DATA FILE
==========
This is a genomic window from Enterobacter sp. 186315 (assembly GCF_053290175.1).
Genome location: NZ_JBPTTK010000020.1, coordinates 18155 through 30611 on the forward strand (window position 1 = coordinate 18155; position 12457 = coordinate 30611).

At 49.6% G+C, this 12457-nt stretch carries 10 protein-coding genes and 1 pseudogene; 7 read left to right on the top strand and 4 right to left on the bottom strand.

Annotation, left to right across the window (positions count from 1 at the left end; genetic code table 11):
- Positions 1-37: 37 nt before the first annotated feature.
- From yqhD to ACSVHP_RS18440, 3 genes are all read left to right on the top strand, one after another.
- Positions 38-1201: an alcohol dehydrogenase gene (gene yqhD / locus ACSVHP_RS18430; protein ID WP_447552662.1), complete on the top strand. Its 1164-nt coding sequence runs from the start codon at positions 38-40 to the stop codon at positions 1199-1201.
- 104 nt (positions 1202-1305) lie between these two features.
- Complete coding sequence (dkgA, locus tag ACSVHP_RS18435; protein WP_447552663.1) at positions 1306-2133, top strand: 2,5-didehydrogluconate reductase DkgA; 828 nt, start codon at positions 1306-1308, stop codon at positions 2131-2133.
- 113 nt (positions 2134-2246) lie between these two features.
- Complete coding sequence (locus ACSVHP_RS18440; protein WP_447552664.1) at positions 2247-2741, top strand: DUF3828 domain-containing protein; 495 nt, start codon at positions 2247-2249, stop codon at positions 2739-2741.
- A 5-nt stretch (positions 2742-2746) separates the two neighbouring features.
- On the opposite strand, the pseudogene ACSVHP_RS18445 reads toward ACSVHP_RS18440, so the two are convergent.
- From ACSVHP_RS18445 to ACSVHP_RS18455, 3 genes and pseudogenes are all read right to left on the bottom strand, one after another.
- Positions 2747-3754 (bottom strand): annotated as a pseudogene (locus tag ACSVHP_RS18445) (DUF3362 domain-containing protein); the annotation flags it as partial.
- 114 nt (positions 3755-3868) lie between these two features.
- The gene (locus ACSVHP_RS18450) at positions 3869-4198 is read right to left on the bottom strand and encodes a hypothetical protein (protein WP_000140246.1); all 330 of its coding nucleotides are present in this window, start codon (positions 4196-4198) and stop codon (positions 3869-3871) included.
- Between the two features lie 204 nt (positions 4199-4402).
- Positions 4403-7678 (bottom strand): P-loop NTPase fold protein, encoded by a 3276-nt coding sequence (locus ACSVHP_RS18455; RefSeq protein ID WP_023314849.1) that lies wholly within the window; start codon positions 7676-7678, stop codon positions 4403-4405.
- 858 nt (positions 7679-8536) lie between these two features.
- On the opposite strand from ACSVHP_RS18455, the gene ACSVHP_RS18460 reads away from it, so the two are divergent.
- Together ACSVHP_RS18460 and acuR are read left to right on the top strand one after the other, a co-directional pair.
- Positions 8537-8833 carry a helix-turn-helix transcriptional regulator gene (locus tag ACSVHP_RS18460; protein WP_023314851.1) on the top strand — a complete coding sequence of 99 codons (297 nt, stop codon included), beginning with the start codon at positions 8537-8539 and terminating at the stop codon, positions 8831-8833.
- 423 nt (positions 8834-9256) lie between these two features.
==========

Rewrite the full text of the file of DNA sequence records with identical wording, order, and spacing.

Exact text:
This is a genomic window from Enterobacter sp. 186315 (assembly GCF_053290175.1).
Genome location: NZ_JBPTTK010000020.1, coordinates 18155 through 30611 on the forward strand (window position 1 = coordinate 18155; position 12457 = coordinate 30611).

At 49.6% G+C, this 12457-nt stretch carries 10 protein-coding genes and 1 pseudogene; 7 read left to right on the top strand and 4 right to left on the bottom strand.

Annotation, left to right across the window (positions count from 1 at the left end; genetic code table 11):
- Positions 1-37: 37 nt before the first annotated feature.
- From yqhD to ACSVHP_RS18440, 3 genes are all read left to right on the top strand, one after another.
- Positions 38-1201: an alcohol dehydrogenase gene (gene yqhD / locus ACSVHP_RS18430; protein ID WP_447552662.1), complete on the top strand. Its 1164-nt coding sequence runs from the start codon at positions 38-40 to the stop codon at positions 1199-1201.
- 104 nt (positions 1202-1305) lie between these two features.
- Complete coding sequence (dkgA, locus tag ACSVHP_RS18435; protein WP_447552663.1) at positions 1306-2133, top strand: 2,5-didehydrogluconate reductase DkgA; 828 nt, start codon at positions 1306-1308, stop codon at positions 2131-2133.
- 113 nt (positions 2134-2246) lie between these two features.
- Complete coding sequence (locus ACSVHP_RS18440; protein WP_447552664.1) at positions 2247-2741, top strand: DUF3828 domain-containing protein; 495 nt, start codon at positions 2247-2249, stop codon at positions 2739-2741.
- A 5-nt stretch (positions 2742-2746) separates the two neighbouring features.
- On the opposite strand, the pseudogene ACSVHP_RS18445 reads toward ACSVHP_RS18440, so the two are convergent.
- From ACSVHP_RS18445 to ACSVHP_RS18455, 3 genes and pseudogenes are all read right to left on the bottom strand, one after another.
- Positions 2747-3754 (bottom strand): annotated as a pseudogene (locus tag ACSVHP_RS18445) (DUF3362 domain-containing protein); the annotation flags it as partial.
- 114 nt (positions 3755-3868) lie between these two features.
- The gene (locus ACSVHP_RS18450) at positions 3869-4198 is read right to left on the bottom strand and encodes a hypothetical protein (protein WP_000140246.1); all 330 of its coding nucleotides are present in this window, start codon (positions 4196-4198) and stop codon (positions 3869-3871) included.
- Between the two features lie 204 nt (positions 4199-4402).
- Positions 4403-7678 (bottom strand): P-loop NTPase fold protein, encoded by a 3276-nt coding sequence (locus ACSVHP_RS18455; RefSeq protein ID WP_023314849.1) that lies wholly within the window; start codon positions 7676-7678, stop codon positions 4403-4405.
- 858 nt (positions 7679-8536) lie between these two features.
- On the opposite strand from ACSVHP_RS18455, the gene ACSVHP_RS18460 reads away from it, so the two are divergent.
- Together ACSVHP_RS18460 and acuR are read left to right on the top strand one after the other, a co-directional pair.
- Positions 8537-8833 carry a helix-turn-helix transcriptional regulator gene (locus tag ACSVHP_RS18460; protein WP_023314851.1) on the top strand — a complete coding sequence of 99 codons (297 nt, stop codon included), beginning with the start codon at positions 8537-8539 and terminating at the stop codon, positions 8831-8833.
- 423 nt (positions 8834-9256) lie between these two features.